"Those are the breaks," he shrugged.
Now, I'm not usually one to gripe about such things, especially since I've been trying to wean Michelle off the grape for some time in favor of a more wholesome potent potable (such as vodka). But then I remembered how the first bartender had served me one of the most god-awful margaritas I've ever had -- all sweet and sour, no tequila -- and charged me a hefty $8.50. I mean, bad wine happens; losing a few bucks won't kill anyone; but a defective margarita ... well. Hello, xyz.
The story doesn't end there, however. I was a bit disheartened, Michelle was righteously miffed, and our friend Barrie, who had accompanied us, wasn't in the best space, either. Not that anything was wrong with her drink, but still. And Elena -- well, Elena happened to be heading out with us. We were feeling a bit ... jaded by it all, I guess you'd say, though none of us was ready to give up swanky restaurants and that citywide pastime known as cocktailing. Still, we needed a change of pace, which led us over to the bright side of the bay to Fenton's Creamery and Restaurant.
Located on quaint Piedmont Avenue, Fenton's is about as friendly as a restaurant can be -- an old-fashioned spot where folks spoon their way through gigantic mounds of homemade ice cream and the lighting is as bright as the midday sun. Scooting past a takeout line for ice cream that stretched out the door at 9:30 p.m., we nabbed a spacious booth at the back of the room, spread ourselves out, and got to it. A jukebox cranked out Roy Orbison and Frankie Valli while teenagers huddled together, telling secrets. Babies lay on tables, cooing contentedly, and children milled about in grinning groups.
There would be no wine- or cocktail-related fiascoes here, we soon realized, if only because there was no booze to order. While my dates limited themselves to water, I got into the swing of things by ordering a jumbo milkshake ($5.25) with strawberry ice cream. Served in an outsize metal tumbler, the luxuriously rich shake ended up satisfying my beverage needs and more. As well as Barrie's. And Michelle's and Elena's, if they'd wanted any. In other words, "jumbo" was no idle boast.
For dinner, we split a traditional chef's salad ($6.95) with American and Swiss cheeses, sliced turkey, ham, and egg, sliced tomatoes, shredded carrots, and sprouts served over a bed of fresh greens, with a side of ranch dressing. As we ordered sandwiches, our waitress, Je Ton, kindly explained that when you ask for light mayonnaise at Fenton's, you don't actually get a different kind of dressing -- only less of the regular stuff.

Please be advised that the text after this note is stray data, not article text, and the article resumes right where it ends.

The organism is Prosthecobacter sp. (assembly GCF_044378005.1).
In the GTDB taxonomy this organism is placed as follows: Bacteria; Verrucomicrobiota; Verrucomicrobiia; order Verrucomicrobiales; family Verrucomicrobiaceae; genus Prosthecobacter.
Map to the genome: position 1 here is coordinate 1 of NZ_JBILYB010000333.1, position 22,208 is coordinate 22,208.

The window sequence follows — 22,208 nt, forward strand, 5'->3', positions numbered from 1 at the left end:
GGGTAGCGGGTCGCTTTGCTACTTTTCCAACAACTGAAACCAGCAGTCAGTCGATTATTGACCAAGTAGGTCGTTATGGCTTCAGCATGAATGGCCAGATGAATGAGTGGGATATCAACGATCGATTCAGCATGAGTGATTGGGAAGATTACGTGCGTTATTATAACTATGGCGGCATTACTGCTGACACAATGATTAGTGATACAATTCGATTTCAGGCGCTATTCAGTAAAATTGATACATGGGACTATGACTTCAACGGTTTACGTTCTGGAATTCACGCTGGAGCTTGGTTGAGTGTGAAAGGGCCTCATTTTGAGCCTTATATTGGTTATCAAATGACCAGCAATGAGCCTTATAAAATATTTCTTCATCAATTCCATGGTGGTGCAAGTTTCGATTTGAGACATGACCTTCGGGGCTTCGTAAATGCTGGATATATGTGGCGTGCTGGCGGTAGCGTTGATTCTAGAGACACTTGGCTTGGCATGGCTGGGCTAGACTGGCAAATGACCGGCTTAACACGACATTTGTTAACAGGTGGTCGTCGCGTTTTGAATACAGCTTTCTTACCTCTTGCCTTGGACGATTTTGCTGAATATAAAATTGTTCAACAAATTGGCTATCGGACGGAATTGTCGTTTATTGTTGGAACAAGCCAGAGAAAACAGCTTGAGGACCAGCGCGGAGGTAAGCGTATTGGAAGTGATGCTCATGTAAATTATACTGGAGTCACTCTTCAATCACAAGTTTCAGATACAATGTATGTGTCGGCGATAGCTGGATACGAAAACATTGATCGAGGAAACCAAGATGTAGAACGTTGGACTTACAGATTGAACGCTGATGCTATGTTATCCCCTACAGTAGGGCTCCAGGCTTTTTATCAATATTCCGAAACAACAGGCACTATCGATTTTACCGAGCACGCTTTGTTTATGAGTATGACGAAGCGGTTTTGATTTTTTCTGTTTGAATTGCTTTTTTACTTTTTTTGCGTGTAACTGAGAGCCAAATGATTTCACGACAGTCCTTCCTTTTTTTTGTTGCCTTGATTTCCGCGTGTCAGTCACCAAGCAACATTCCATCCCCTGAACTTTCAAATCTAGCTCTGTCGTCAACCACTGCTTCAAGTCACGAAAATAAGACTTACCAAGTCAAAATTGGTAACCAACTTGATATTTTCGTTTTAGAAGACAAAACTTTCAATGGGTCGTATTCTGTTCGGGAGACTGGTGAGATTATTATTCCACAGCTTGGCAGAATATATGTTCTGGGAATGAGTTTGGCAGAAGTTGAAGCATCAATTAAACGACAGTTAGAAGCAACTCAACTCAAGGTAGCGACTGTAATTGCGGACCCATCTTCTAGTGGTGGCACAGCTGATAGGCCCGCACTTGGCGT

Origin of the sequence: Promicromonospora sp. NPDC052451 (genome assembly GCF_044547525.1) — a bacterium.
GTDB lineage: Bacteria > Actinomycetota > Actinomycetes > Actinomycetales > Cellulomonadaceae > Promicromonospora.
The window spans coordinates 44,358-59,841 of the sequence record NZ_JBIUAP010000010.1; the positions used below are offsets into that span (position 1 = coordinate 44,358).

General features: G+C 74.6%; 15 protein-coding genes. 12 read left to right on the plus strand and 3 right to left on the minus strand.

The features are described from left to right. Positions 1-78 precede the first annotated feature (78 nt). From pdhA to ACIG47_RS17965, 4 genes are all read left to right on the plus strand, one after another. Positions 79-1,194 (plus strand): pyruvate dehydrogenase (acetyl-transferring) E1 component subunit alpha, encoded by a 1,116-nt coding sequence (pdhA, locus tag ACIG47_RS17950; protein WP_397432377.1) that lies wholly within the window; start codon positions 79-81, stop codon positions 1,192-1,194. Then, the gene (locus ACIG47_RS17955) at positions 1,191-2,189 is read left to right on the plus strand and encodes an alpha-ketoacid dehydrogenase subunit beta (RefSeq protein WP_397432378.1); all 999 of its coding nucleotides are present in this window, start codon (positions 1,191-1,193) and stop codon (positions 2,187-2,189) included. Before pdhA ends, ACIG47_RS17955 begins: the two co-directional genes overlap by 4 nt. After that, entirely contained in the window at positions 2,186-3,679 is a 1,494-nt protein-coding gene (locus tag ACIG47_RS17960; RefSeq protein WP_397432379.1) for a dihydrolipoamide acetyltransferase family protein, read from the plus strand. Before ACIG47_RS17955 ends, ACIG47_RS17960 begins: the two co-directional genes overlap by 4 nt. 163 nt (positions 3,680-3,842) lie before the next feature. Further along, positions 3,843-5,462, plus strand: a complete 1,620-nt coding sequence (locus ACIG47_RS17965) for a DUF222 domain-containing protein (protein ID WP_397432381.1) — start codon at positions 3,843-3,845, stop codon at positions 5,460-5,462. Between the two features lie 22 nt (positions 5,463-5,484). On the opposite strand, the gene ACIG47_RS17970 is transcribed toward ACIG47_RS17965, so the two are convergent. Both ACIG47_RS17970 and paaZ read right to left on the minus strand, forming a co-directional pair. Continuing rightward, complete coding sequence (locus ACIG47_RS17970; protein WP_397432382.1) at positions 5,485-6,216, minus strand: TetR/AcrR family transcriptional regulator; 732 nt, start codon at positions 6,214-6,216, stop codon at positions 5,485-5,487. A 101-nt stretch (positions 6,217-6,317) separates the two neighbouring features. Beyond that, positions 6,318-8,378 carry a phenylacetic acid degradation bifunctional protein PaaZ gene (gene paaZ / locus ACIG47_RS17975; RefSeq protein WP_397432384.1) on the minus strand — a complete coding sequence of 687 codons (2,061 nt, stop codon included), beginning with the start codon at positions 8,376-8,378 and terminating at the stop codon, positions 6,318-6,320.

The grilled cheese sandwich ($3.75) was definitely for light eaters, and came with cheddar cheese, ruffled potato chips, a side of pickles, and a thin slice of cantaloupe. The chicken burger ($6.50) was a bit more hearty. A chicken breast bathed in tangy teriyaki sauce, it was served with red onions on a traditional hamburger bun, and came with ruffled potato chips, a side of pickles, and ... I was beginning to see a pattern. The pastrami sandwich ($5.50) on rye proved a tasty little adventure, and was topped with spicy pepper jack cheese and brown mustard and served with a side of (a lifetime of free SF Weeklys for anyone who can guess). The French dip ($5.75) resembled the same French dip you'd get in roughly 200,000 restaurants across the country -- roast beef, a flaky French roll, au jus -- which was fortunate, since that's just what I was hoping for.
For our final entree, we shared a crab salad sandwich ($11.50) -- a massive helping of crab meat blended with mayonnaise (light, of course) and celery -- which was by far the most expensive item on the menu, but also the best. All in all, the food was good but not great, the portions nicely sized but not huge. Then again, I don't think Fenton's makes its name on meals, which seem but a brief stopover on the way to dessert.
With more than 40 varieties of rich, house-made ice creams (cookies 'n' cream to rocky road to butter brickle to cookie dough), sherbets, and yogurts, Fenton's takes you back to a time when "supermodel" conjured images not of jet-setting, wire-thin millionaires, but rather a really neat toy plane. Barrie selected the fudgeanna ($5.25), a mountain of vanilla and mocha almond fudge ice cream served in a fountain glass and topped with banana, homemade fudge sauce, whipped cream, nuts, and cherries. (Je Ton and I got in a somewhat heated debate about how "fudgeanna" was actually pronounced -- my take rhymed with "Pollyanna," hers with "Paulina.")
Michelle went with the easier-to-pronounce saddleback brownie ($5.75), a chewy, nut-filled brownie buried under vanilla and Dutch chocolate ice cream and likewise topped with whipped cream and hot fudge. Elena selected the black and tan ($5.25) -- vanilla and toasted almond ice cream served with homemade caramel and fudge -- while I, watching my figure, went for a delightful blueberry pie a la mode ($3.75). And would I like the pie heated or frozen? Je Ton inquired. It took a minute to realize she was kidding.
Feeling as wholesome (and chubby) as Iowa farm children, we raved unendingly about Je Ton's friendliness as we made our way back to the city, where we headed to "Sunday School for the Naughty" at a warehouse on Bryant Street, a dance party at which plaid skirts and knee socks were all the rage and Michelle tried to convince me to pay a burly gentleman in a black leather harness for a massage. Not that I have anything against burly gentlemen in black leather harnesses. In fact, if he'd thrown in a margarita (with plenty of tequila), he might have had a deal.